Google Plus has long been trying to steal social media users away from Facebook. The company has tried many things to get people to use G+, though none of those things have really worked. Most of the time, Google Plus is a ghost town. But, that doesn't mean that Google is giving up. Quite the contrary.
Google wants to entice more people to join Google Plus by turning its datacenter into a virtual dark room. At the recent I/O conference, Google reps announced the addition of a virtual darkroom to Google Plus. It's the finishing touches on photos that make picture great, Google said. Here's what you can expect from Google Plus.
Using the Darkroom Features
First, Google has pledged to back up all mobile pictures uploaded to Google Plus. This can only happen with your permission, so don't worry about privacy issues. Google simply wants to provide you with a way to back up photographs when you snap them. Most people leave photos on phones, and these photos can become erased easily. So, letting Google store your mobile photos in its Google Plus cloud isn't a bad thing.
Secondly, Google has created something called "Auto Highlight," which was developed to help users sort through and categorize photographs. Auto Highlight will weed out duplicates and get rid of those fuzzy photos (don't worry, these will all be stored, but you won't have to sift through them). Next, Google has created a feature called "Auto Enhance," which automatically enhances photographs. If you don't like the changes that Google has made, you can simply reject the enhancements.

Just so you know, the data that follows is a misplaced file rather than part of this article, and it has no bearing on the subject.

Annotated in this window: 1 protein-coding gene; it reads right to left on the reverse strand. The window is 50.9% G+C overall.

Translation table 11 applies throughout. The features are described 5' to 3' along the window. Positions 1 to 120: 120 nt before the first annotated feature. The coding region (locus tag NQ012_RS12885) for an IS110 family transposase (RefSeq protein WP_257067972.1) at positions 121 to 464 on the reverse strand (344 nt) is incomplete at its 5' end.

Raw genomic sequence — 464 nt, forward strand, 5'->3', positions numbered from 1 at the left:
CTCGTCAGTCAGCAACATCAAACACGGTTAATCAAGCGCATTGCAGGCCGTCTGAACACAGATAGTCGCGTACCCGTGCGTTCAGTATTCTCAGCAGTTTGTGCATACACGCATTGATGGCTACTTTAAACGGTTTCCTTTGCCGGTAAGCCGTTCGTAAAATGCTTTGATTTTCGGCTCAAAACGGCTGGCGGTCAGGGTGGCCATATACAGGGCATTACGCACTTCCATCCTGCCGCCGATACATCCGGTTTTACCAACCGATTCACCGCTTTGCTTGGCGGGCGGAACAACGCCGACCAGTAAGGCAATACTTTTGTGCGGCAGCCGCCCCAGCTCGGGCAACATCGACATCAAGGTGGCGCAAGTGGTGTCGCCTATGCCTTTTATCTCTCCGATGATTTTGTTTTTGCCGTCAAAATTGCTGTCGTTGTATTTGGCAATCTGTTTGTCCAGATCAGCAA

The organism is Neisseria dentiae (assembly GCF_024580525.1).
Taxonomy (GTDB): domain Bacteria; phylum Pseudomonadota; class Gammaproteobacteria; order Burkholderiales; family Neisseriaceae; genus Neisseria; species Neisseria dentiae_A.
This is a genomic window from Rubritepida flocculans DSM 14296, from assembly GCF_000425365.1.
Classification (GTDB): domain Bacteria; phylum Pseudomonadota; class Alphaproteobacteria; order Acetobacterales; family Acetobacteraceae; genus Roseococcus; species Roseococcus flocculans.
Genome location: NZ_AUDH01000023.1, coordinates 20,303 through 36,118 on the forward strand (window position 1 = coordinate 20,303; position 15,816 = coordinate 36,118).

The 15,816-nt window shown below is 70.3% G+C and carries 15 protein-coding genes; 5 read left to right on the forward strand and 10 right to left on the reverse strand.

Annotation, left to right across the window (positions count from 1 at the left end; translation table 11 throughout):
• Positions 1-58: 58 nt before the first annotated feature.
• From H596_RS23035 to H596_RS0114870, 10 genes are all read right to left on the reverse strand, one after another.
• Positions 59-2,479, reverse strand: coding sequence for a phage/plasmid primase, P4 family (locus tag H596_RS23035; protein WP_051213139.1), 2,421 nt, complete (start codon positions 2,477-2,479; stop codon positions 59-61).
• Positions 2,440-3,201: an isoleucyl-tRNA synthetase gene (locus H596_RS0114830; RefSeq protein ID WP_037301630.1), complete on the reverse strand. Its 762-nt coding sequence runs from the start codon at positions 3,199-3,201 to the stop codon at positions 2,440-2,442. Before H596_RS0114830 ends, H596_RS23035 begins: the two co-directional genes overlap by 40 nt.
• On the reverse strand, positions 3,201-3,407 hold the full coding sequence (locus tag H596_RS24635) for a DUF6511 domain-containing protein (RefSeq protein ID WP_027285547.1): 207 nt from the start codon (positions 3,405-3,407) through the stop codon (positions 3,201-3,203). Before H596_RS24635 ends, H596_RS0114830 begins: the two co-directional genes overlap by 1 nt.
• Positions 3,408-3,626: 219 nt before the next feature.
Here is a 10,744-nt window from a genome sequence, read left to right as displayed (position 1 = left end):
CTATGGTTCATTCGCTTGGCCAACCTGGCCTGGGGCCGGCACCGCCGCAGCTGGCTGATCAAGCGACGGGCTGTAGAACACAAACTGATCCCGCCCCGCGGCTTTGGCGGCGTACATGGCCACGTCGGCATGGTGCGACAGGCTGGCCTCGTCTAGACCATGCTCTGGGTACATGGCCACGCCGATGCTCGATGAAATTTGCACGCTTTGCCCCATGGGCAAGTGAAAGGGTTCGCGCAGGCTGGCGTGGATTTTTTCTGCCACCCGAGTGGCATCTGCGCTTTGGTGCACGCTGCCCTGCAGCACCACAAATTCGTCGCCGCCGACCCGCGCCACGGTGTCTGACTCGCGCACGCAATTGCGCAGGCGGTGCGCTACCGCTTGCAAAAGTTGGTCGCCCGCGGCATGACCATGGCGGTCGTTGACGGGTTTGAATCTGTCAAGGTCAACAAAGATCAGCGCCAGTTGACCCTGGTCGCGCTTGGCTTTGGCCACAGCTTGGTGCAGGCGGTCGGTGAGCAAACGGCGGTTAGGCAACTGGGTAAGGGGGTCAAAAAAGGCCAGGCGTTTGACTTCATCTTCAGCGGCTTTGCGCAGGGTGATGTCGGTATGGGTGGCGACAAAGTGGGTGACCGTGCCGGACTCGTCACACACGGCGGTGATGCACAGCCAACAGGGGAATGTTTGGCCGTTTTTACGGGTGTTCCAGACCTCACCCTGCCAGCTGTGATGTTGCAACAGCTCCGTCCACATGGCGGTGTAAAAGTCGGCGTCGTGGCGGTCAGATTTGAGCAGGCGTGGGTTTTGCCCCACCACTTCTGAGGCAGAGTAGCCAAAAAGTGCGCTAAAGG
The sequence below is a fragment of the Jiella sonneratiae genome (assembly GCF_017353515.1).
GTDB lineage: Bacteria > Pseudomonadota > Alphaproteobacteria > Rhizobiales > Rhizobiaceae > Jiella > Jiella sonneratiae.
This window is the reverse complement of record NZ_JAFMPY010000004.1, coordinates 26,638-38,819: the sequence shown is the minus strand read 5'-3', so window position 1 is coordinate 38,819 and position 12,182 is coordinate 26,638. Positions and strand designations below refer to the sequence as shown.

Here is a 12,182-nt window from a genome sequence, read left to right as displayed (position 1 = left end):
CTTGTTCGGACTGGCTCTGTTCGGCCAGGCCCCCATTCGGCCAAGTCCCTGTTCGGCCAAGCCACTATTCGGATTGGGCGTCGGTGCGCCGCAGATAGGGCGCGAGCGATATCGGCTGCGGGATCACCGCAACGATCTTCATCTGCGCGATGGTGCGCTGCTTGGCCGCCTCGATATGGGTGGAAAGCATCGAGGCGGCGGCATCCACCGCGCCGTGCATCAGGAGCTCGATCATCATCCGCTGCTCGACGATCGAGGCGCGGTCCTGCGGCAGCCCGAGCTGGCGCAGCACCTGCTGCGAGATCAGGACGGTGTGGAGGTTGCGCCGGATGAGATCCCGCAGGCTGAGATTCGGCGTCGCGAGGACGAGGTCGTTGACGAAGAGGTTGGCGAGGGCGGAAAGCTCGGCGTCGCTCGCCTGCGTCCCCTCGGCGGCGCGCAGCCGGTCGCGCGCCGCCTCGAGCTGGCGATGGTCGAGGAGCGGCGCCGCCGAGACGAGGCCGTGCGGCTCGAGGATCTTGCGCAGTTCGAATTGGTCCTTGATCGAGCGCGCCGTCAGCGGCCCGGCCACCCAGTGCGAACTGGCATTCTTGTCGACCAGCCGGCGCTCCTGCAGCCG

Lastly, Google's new "Auto Awesome" feature meshes together some of your best shots. Auto Awesome might find the best picture of everyone in your family and create one photo, or the feature might animate a series of photos that you've taken. The sky's the limit here.
Making Photographs Amazing
Basically, Google's main goal is to take your regular old snapshots and make them pop. By providing you with a virtual darkroom that doesn't cost a thing, photos posted to Google Plus will be better than ever. Is this enough to get you to use Google Plus? I'm not so sure that people will switch to Plus just to get better photos. Then again, photos are a big deal, so Google might be able to lure a few people away from Facebook.
Most likely, though, Google's new features will simply enhance the user experience that people who already use G+ are facing. Or, Google might get a few extra G+ users, but those people aren't likely to leave Facebook. Google Plus and Facebook (and Twitter, for that matter) are completely different social networks.
Even though Google wants to steal some Facebook users, this writer isn't so sure that's the path that Google should be taking. Perhaps, instead, Google should just learn to let Google Plus live alongside Facebook. Seemingly, there's room for both social networks to thrive. If you use Google Plus, you can check out the new photo features today.